website strategy

“Are you going to submit our website to the search engines?” That’s a question we often get from clients. They tell us their old website firm would submit their website to 30+ search engines every quarter and charge them $150 or more to do it. Don’t waste your money!

While submitting your website to search engines may have had its place in the early days, the way search engines do business has changed and it is no longer effective. A much more effective way to get noticed by the search engines is the XML Sitemap. Here is what Google says about the XML Sitemap:

Sitemaps are a way to tell Google about pages on your site we might not otherwise discover. In its simplest terms, a XML Sitemap—usually called Sitemap, with a capital S—is a list of the pages on your website. Creating and submitting a Sitemap helps make sure that Google knows about all the pages on your site, including URLs that may not be discoverable by Google’s normal crawling process.

We use a plugin on all of our websites that automatically creates and updates an XML Sitemap and pings the 3 major search engines every time a change is made to the website. We also recommend that our clients go to to claim their businesses.

So our answer is, “No we don’t waste your money or our time submitting your site to search engines; we have a better way.”


Your Website Is Not A Yellow Page Ad!

by Admin on August 20, 2012

Many businesses treat their websites as nothing more than Yellow Page ads. Remember the Yellow Pages… those yellow phonebooks you’d search through when you needed a plumber, auto mechanic or even a doctor (although doctors couldn’t have more than their name, address and phone number for the longest time). Businesses would buy the biggest ad they could afford. Some businesses even named their companies so they would so up first in the Yellow Pages (AAAA Insurance, for example).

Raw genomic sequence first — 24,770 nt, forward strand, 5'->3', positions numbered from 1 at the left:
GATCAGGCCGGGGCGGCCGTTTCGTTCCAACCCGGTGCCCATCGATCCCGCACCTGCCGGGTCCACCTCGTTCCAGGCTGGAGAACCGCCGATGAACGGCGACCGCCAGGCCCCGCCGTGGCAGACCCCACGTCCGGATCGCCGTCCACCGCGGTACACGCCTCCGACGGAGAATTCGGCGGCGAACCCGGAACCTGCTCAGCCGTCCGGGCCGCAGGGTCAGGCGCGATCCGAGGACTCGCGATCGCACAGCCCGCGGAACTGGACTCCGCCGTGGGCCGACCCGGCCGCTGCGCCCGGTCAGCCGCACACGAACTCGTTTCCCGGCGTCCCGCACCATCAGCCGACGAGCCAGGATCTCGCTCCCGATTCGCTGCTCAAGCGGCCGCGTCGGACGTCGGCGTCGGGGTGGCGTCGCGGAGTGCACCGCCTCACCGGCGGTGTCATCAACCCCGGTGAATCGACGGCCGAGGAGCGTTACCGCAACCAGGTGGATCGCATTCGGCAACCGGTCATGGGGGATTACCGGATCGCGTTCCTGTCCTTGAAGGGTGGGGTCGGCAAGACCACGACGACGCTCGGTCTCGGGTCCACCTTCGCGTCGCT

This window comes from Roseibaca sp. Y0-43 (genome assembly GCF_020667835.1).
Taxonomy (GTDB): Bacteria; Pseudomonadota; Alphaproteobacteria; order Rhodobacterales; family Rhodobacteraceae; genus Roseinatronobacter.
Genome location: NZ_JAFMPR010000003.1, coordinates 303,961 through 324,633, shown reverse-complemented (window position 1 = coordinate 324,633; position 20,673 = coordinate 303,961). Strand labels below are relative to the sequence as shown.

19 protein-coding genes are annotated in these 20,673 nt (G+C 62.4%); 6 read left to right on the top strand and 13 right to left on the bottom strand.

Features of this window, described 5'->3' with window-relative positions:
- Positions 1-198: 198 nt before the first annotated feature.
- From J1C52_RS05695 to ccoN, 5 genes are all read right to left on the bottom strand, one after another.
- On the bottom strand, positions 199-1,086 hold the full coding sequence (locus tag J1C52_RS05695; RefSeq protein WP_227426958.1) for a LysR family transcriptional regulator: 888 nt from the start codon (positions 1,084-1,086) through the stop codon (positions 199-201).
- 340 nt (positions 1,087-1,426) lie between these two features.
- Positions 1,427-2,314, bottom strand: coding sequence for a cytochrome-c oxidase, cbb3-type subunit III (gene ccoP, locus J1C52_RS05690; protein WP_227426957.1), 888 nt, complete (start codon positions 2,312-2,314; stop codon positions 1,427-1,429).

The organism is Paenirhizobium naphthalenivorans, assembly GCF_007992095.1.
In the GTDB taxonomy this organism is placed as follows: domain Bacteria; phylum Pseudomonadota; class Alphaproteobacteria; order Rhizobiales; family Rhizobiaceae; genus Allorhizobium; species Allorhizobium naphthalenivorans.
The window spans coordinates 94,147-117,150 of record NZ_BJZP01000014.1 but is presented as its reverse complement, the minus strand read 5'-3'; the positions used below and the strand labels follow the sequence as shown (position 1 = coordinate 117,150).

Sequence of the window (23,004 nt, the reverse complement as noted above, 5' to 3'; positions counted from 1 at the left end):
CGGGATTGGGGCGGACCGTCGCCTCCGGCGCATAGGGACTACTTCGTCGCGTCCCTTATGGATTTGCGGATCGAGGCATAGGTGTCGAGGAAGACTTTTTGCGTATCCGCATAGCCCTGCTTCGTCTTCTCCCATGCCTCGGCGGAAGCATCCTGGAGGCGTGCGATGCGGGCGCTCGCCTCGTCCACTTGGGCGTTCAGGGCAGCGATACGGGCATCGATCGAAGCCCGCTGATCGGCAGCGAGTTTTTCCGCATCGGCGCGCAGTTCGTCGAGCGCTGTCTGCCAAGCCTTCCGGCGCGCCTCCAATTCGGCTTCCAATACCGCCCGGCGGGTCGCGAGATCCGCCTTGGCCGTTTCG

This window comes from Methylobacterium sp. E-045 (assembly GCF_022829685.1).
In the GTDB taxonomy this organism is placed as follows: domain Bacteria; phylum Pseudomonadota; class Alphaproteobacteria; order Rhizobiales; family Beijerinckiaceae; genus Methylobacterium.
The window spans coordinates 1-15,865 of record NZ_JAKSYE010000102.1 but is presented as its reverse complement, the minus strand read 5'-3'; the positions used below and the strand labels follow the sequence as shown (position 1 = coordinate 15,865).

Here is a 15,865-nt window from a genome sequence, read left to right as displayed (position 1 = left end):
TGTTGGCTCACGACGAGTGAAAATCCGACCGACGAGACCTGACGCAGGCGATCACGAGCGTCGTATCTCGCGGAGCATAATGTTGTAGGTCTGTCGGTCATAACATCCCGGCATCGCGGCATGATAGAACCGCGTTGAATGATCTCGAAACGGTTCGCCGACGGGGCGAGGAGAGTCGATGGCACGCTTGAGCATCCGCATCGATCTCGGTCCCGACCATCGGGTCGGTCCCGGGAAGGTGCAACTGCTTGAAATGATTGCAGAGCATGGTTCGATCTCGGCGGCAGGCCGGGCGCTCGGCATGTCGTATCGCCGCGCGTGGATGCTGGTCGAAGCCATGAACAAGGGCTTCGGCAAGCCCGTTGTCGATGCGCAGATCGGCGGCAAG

Yellow Pages were very inefficient. They were only printed once a year. If your business started after the deadline for printing, you had to wait until next year. And a business could go out of business between the time they paid for an ad and when the Yellow Pages were printed. So, unlike websites, they could never quite be up to date.

Yellow Page ads are static and usually provide little more than a list of services or products the business offers, the address and phone number. Many businesses have websites that are nothing more than prettier versions of their Yellow Page ads. But websites can and should be much more.

A business website should be a dynamic, interactive lead/customer generating machine. After all, the ultimate goal of a business website is to get customers. A business website can do this by interacting with website visitors, prompting them to download eBooks and White Papers, and providing them with up to date information through a blog. This is all part of the Inbound Marketing Process which uses a business’s web presence to move web visitors down the Sales Funnel into leads and customers.

You can find out more about the Inbound Marketing Process on this blog or you can attend one of our upcoming webinars.


Inbound Marketing Is The Best SEO (part 1)

by Admin on August 13, 2012

We’ve talked here before about blogging being the best SEO method/tactic; well Inbound Marketing is the best SEO strategy. Inbound Marketing a strategy that uses content (blogging), email, and social media to get found on the internet and convert those visitors into leads and customers. This is done through: 1) content, 2) distribution and 3) engagement.

In the old days, SEO was more about technical SEO, such as: on page scripting, link building, SEO programming, competitor audits, pages created to rank for a particular keyword, etc. In the past, if you had enough quality back links, you could forgo quality content.

Today, rather than measuring how well you rank on Google or other search engines, you’re better off measuring how many keywords you rank for. MarketingTech Blog recently found that 72% of their search traffic came from keywords where they ranked lower than the first page. It used to be that people didn’t look further than the first page of search results, but apparently they are now.

One of our fellow HubSpot Partners, KunoCreative, has shown how they grew by switching to Inbound Marketing. They have data over a 26 month period (13 traditional SEO, 13 Inbound Marketing). By using Inbound Marketing, they:

  • Increased Organic Traffic 450%
  • Increased #Keywords Driving Organic Traffic 556%
  • Increased # of Organic Leads 633%

We’ll talk more next time about how and why this happened and how you can make it happen for you.